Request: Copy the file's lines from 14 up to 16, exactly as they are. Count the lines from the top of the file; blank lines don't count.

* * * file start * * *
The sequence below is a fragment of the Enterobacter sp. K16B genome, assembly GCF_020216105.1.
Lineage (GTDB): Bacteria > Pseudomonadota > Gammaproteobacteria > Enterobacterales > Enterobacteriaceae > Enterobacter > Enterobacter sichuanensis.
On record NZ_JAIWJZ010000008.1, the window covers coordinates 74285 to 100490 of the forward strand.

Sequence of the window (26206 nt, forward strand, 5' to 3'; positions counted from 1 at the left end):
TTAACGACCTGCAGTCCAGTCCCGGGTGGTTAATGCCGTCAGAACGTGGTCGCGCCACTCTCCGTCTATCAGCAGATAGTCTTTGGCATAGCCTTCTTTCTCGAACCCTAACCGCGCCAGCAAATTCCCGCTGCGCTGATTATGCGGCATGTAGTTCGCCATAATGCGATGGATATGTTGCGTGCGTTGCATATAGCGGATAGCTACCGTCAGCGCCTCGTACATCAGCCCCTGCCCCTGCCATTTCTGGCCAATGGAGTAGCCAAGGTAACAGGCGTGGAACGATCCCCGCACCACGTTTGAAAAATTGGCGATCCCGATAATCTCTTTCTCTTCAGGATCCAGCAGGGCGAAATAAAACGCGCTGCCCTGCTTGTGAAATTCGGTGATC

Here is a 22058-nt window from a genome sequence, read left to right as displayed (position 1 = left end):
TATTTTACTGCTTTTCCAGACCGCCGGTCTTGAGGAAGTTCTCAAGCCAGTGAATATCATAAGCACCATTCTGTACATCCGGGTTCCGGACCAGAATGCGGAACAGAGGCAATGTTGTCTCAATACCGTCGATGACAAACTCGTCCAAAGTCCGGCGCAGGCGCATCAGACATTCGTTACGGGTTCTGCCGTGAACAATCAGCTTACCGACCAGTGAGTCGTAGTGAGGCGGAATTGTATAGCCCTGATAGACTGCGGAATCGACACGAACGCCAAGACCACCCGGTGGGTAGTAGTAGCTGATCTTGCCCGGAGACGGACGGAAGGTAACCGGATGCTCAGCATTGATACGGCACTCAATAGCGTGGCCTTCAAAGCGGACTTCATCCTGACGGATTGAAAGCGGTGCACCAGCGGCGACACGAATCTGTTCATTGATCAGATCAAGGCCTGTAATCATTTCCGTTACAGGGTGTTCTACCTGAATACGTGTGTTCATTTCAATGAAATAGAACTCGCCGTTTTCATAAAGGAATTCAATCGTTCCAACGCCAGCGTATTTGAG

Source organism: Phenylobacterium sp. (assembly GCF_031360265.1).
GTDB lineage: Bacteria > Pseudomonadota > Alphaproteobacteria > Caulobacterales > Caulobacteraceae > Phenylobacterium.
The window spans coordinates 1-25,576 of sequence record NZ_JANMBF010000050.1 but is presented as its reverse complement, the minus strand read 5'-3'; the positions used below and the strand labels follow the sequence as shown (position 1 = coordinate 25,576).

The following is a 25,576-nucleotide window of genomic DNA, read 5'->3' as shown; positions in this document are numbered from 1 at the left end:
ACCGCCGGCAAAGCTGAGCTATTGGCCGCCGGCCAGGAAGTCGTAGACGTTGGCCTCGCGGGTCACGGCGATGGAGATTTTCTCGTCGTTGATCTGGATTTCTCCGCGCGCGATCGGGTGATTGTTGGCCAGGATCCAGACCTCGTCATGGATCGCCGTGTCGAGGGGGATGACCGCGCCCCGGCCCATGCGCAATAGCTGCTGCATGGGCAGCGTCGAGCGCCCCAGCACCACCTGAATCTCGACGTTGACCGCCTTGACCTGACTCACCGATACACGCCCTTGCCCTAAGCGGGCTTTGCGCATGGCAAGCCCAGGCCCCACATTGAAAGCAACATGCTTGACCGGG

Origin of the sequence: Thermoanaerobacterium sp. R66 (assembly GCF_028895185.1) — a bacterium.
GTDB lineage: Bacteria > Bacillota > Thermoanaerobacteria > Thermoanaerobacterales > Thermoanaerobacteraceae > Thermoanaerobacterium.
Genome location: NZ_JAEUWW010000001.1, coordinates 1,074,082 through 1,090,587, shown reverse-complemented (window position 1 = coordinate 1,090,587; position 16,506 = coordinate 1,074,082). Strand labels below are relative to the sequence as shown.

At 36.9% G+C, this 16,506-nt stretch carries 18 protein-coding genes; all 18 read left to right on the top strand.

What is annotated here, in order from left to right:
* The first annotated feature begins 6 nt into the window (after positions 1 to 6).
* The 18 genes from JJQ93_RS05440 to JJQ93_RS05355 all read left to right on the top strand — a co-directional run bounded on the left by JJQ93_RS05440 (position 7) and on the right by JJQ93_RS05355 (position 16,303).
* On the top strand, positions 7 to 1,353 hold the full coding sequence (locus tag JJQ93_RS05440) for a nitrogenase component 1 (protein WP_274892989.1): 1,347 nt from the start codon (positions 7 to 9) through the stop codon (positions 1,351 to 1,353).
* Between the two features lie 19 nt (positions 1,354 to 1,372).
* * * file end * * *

GTDB lineage: Bacteria > Bacillota > Thermoanaerobacteria > Thermoanaerobacterales > Thermoanaerobacteraceae > Thermoanaerobacterium.
Genome location: NZ_JAEUWW010000001.1, coordinates 1,074,082 through 1,090,587, shown reverse-complemented (window position 1 = coordinate 1,090,587; position 16,506 = coordinate 1,074,082). Strand labels below are relative to the sequence as shown.

At 36.9% G+C, this 16,506-nt stretch carries 18 protein-coding genes; all 18 read left to right on the top strand.